"Raise your hands if you would recommend that private American citizens use Huawei or ZTE products or services," asked Cotton. "None of you again raising your hand. Thank you for that."
Cotton is the co-sponsor of a bill introduced last week that would ban the use of Huawei and ZTE products by government agencies or contractors. A similar bill was introduced in the House last month.
The agency chiefs were testifying in an open session as part of the Senate Intelligence Committee's national-security threats hearings, which occur around this time almost every year. A closed session, barred to all but those with security clearances, followed Tuesday afternoon.
Bashing Huawei and ZTE is nothing new
The shunning of Huawei and ZTE is reminiscent of the government's sudden crackdown last year on Kaspersky antivirus software, but it's actually been building for much longer.
In 2008 and 2010, the U.S. government blocked bids by Huawei to buy U.S. telecommunications companies. In 2012, a House Intelligence Committee investigation concluded that Huawei and ZTE posed a national-security threat and that the U.S. government and U.S. companies should avoid buying their products.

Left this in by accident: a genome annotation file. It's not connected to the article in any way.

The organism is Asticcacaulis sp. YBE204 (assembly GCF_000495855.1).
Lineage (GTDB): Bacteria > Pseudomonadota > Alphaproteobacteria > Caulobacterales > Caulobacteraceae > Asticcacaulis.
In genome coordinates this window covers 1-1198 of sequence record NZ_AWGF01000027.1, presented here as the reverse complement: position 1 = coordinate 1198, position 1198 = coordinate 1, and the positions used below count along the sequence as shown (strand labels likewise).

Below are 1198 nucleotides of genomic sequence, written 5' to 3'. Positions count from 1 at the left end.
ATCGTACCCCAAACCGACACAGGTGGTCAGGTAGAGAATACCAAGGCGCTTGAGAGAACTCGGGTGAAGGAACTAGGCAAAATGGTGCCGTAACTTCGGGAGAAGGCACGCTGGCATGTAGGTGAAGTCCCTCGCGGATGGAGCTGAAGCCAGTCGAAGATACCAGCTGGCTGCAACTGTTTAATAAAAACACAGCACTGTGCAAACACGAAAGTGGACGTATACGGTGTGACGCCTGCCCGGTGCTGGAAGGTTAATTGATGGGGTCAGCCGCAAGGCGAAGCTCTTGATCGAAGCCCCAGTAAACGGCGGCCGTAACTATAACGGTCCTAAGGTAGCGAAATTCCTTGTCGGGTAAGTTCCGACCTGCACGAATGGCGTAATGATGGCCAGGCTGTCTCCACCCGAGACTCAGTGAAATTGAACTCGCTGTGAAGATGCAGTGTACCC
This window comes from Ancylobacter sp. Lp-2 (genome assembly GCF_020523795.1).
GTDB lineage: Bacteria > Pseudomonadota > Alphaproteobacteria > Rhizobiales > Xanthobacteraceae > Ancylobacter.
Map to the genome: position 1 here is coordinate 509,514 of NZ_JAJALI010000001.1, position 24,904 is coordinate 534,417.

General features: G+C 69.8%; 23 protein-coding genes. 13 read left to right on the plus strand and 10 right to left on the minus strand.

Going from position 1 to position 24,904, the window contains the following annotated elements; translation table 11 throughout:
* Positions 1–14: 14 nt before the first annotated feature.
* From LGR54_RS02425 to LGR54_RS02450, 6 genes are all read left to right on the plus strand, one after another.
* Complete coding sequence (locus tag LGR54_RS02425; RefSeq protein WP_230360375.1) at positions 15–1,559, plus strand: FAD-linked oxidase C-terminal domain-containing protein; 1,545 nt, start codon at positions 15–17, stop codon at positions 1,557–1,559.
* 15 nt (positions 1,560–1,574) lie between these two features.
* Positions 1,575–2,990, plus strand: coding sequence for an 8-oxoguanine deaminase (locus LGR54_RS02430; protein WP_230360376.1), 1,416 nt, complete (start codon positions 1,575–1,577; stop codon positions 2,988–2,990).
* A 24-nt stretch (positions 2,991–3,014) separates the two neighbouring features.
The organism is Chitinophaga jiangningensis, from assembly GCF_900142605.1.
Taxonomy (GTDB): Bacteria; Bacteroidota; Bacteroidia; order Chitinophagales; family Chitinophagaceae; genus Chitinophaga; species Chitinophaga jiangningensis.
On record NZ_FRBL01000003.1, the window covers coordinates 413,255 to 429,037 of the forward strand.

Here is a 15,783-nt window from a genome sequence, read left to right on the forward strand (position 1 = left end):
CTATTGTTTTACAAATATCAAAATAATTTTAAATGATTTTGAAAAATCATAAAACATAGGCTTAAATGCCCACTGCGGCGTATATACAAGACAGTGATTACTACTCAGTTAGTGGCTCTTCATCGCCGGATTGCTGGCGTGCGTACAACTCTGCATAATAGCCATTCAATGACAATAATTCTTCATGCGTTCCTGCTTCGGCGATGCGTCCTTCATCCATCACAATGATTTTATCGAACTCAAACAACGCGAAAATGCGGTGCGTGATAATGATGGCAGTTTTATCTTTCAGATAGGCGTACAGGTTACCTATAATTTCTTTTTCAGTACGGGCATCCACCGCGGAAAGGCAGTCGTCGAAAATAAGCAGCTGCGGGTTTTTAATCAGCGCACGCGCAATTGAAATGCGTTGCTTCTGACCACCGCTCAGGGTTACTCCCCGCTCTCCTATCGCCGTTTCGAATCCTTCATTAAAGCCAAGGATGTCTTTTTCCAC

Both companies are trying to increase their shares of the U.S. smartphone market, but in January, AT&T abruptly canceled its launch of the Huawei Mate 10 Pro smartphone. Later that same month, Verizon reportedly decided that it wouldn't sell any Huawei phones.
Both companies do sell low-end ZTE phones. Unlocked high-end smartphones made by both Huawei and ZTE, including Huawei's Honor spinoff, can be found at many major U.S. retailers.
Unacceptable risk to governments...
Huawei and ZTE both have demonstrable links to the Chinese government. Huawei's founder and CEO held a high rank in the engineer corps of China's People's Liberation Army (PLA), and ZTE is partly owned by the Chinese government.
Other Chinese companies such as Lenovo, Xiaomi and BBK (owner of phone makers Oppo, Vivo and OnePlus) don't have such clear government ties and haven't drawn the same amount of scrutiny from Western politicians.